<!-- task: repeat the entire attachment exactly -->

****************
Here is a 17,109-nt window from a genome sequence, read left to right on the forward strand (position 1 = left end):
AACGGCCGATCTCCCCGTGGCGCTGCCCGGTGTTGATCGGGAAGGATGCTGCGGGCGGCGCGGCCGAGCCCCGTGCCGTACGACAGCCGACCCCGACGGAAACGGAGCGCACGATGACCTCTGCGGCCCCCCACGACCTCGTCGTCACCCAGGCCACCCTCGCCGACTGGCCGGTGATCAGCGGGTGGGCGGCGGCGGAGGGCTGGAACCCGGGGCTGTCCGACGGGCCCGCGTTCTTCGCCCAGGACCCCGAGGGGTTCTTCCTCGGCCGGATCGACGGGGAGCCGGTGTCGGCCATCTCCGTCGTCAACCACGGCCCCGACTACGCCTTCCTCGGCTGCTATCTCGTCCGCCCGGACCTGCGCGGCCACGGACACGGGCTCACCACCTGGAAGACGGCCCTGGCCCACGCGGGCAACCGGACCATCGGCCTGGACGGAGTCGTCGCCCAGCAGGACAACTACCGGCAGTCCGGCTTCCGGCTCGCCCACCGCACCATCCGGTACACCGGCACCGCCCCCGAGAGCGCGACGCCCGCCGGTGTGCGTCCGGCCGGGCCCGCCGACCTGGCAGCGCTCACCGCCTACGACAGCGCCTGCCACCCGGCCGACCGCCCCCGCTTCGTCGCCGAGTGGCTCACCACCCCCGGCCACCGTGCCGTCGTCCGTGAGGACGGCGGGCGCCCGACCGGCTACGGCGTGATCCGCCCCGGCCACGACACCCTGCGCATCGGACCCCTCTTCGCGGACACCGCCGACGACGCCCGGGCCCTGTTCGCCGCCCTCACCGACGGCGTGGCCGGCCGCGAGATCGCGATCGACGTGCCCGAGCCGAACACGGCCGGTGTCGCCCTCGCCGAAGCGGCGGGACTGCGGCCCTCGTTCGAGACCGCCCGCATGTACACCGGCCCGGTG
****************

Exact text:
Here is a 17,109-nt window from a genome sequence, read left to right on the forward strand (position 1 = left end):
AACGGCCGATCTCCCCGTGGCGCTGCCCGGTGTTGATCGGGAAGGATGCTGCGGGCGGCGCGGCCGAGCCCCGTGCCGTACGACAGCCGACCCCGACGGAAACGGAGCGCACGATGACCTCTGCGGCCCCCCACGACCTCGTCGTCACCCAGGCCACCCTCGCCGACTGGCCGGTGATCAGCGGGTGGGCGGCGGCGGAGGGCTGGAACCCGGGGCTGTCCGACGGGCCCGCGTTCTTCGCCCAGGACCCCGAGGGGTTCTTCCTCGGCCGGATCGACGGGGAGCCGGTGTCGGCCATCTCCGTCGTCAACCACGGCCCCGACTACGCCTTCCTCGGCTGCTATCTCGTCCGCCCGGACCTGCGCGGCCACGGACACGGGCTCACCACCTGGAAGACGGCCCTGGCCCACGCGGGCAACCGGACCATCGGCCTGGACGGAGTCGTCGCCCAGCAGGACAACTACCGGCAGTCCGGCTTCCGGCTCGCCCACCGCACCATCCGGTACACCGGCACCGCCCCCGAGAGCGCGACGCCCGCCGGTGTGCGTCCGGCCGGGCCCGCCGACCTGGCAGCGCTCACCGCCTACGACAGCGCCTGCCACCCGGCCGACCGCCCCCGCTTCGTCGCCGAGTGGCTCACCACCCCCGGCCACCGTGCCGTCGTCCGTGAGGACGGCGGGCGCCCGACCGGCTACGGCGTGATCCGCCCCGGCCACGACACCCTGCGCATCGGACCCCTCTTCGCGGACACCGCCGACGACGCCCGGGCCCTGTTCGCCGCCCTCACCGACGGCGTGGCCGGCCGCGAGATCGCGATCGACGTGCCCGAGCCGAACACGGCCGGTGTCGCCCTCGCCGAAGCGGCGGGACTGCGGCCCTCGTTCGAGACCGCCCGCATGTACACCGGCCCGGTG